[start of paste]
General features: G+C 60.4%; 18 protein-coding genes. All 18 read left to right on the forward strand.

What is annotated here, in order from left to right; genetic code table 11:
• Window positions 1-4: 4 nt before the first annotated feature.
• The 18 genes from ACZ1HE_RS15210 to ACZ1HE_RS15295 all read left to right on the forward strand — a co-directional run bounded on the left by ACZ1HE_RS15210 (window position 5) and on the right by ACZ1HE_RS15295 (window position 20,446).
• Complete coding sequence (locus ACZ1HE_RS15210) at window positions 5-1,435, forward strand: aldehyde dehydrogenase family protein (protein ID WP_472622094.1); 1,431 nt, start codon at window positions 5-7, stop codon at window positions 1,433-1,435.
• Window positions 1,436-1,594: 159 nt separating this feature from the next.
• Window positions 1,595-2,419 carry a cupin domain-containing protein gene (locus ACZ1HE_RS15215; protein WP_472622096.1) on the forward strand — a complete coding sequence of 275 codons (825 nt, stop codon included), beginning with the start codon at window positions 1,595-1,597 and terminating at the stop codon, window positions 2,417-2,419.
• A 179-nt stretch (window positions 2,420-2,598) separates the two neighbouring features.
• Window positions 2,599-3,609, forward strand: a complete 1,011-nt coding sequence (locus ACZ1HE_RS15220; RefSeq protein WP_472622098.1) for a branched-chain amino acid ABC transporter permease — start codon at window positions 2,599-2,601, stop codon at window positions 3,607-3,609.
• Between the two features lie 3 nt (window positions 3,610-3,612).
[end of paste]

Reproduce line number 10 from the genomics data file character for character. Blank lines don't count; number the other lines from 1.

• Between the two features lie 3 nt (window positions 3,610-3,612).